Prior to writing this review I looked back at the six Call of Duty games I’ve played—The Modern Warfare trilogy, Ghosts, Advanced Warfare, and now Infinite Warfare—and I realised something.
All of my good memories of CoD can be traced back to the Modern Warfare games. I could discuss how ‘All Ghillied Up’ is one of the best levels of any game, or the pros and cons of ‘No Russian’, for days. Sadly, bar some recollections of a dog in Ghosts and a now inappropriate turn by Kevin Spacey in Advanced, nothing comes to mind from this generation’s entries. Whilst the sequels to Modern Warfare don’t hit the heights of the original, they bring you back into contact with memorable characters you want to follow. Unfortunately without Price and Soap to paper over the lack of originality, the newer titles are just the same old stuff. Take cover. Push on. Watch comrades die. Played a Call of Duty game? You’ve played all of them. It’s just different scenery.
To be fair, Infinite Warfare does provide some cool scenery. The main reason I borrowed the game is that it’s set in the future and I had the chance to do what I call ‘space stuff’. Making the transition to space from the ground is pleasingly seamless, and the Jackals you tear around in look cool. The only issue I have with them is that they move much like people. It’s odd, as I didn’t get any impression that they were mechanical as they turn on a dime and don’t have a strong feeling of acceleration/deceleration. The cast all look very life-like, with some impressive motion capture, but my favourite character was a robot. Take from that what you will. Everything else is as you’d expect; lots of acronyms, the odd oohrah, and a bad guy that sets his stall out early but isn’t fleshed out at all.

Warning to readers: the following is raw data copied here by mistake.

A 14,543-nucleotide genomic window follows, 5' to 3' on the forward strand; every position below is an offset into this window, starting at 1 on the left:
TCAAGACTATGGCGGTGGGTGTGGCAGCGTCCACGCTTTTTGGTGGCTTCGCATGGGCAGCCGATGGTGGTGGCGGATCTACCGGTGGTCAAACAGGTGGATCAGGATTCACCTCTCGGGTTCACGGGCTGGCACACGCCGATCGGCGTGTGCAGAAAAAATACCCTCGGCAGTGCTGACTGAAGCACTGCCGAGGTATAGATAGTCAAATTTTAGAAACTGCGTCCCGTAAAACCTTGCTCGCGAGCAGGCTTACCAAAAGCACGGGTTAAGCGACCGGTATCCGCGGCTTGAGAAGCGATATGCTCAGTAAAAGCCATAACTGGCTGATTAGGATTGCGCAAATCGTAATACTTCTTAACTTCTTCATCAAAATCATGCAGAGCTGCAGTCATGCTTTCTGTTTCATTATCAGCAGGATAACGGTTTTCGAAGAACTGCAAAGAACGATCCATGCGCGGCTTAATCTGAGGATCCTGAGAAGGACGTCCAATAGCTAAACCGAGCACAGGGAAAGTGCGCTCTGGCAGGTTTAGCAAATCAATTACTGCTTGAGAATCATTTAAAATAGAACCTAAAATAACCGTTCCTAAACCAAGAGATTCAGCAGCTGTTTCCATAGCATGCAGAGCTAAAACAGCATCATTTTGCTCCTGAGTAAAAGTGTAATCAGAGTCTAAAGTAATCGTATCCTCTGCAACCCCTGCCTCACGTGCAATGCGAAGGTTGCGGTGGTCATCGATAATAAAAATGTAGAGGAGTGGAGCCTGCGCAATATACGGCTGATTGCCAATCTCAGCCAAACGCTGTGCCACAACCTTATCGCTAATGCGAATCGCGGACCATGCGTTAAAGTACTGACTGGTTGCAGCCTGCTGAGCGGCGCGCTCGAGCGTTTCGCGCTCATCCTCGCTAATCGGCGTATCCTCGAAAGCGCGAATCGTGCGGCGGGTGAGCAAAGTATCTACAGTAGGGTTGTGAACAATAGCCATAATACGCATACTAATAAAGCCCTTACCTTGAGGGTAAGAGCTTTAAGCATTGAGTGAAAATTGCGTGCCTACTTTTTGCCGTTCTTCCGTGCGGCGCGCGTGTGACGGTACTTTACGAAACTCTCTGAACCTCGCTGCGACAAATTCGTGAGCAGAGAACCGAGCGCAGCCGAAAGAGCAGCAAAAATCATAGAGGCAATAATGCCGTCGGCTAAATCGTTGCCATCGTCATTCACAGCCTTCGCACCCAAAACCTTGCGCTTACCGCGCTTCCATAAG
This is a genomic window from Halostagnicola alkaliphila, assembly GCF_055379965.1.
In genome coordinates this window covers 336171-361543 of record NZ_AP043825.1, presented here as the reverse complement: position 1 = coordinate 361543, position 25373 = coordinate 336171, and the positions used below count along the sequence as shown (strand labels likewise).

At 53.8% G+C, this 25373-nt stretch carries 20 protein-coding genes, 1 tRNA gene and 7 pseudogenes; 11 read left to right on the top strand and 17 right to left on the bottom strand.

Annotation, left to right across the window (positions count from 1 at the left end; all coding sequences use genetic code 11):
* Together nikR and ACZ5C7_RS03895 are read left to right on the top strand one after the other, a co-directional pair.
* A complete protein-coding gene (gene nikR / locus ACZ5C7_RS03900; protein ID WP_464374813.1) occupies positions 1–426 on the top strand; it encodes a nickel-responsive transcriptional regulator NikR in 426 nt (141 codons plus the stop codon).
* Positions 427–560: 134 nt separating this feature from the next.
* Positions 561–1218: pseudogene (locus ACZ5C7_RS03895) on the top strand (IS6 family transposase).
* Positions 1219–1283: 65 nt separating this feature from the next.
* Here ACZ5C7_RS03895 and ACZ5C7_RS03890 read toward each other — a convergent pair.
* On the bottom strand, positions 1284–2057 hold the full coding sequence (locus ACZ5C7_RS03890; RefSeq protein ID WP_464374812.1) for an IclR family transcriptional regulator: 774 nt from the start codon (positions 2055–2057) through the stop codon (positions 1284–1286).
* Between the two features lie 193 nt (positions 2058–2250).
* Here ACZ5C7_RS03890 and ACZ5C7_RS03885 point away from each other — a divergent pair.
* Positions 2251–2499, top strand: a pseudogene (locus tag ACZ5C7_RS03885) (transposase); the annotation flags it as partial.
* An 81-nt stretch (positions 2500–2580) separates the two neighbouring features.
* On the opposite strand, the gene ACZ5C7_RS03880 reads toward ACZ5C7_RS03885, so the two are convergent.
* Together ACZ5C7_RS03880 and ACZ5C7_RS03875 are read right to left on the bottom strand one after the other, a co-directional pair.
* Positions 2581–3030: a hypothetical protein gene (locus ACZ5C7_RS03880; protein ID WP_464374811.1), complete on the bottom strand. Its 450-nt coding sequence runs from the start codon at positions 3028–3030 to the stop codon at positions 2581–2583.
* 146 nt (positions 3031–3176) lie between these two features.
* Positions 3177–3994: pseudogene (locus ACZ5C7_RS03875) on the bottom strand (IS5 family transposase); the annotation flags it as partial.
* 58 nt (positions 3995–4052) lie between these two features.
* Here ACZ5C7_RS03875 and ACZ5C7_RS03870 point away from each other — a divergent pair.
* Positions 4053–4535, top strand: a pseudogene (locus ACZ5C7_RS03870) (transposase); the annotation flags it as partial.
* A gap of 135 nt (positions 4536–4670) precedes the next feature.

Infinite does what CoD does, which is take a passing glance at deeper ideas as it shoves you towards the next set piece
It took me roughly 8 hours to finish the campaign. As I reclined to take in the credits (I do it with every game), I’m suddenly presented with the option to play messages from characters I lost through the story. These messages, to each comrade’s loved ones, are a pretty heavy way to wrap up the game. You’d imagine that’s a pretty sombre and emotional ending, and it would be…if the game had done anything to earn it. There’s a lot of talk about duty and loss but none of it hits home. I expect a bit of drama in these games, and maybe a character I’ll miss. But Infinite does what CoD does, which is take a passing glance at deeper ideas as it shoves you towards the next set piece, leading to something intended to be emotionally charged coming across as a late and heavy-handed grab at emotion.
In 2014 Activision arranged a new rotational cycle to give developers Infinity Ward, Treyarch and Sledgehammer Games more time to work on games yet keep up the yearly release. A sound plan right? Judging by Infinite Warfare—a pretty and competent game that is as deep as a puddle—it hasn’t helped.
Note – I didn’t play the multiplayer part of Infinite Warfare. I borrowed the game from a friend and had no intention of getting into online play with Battlefront II on the horizon!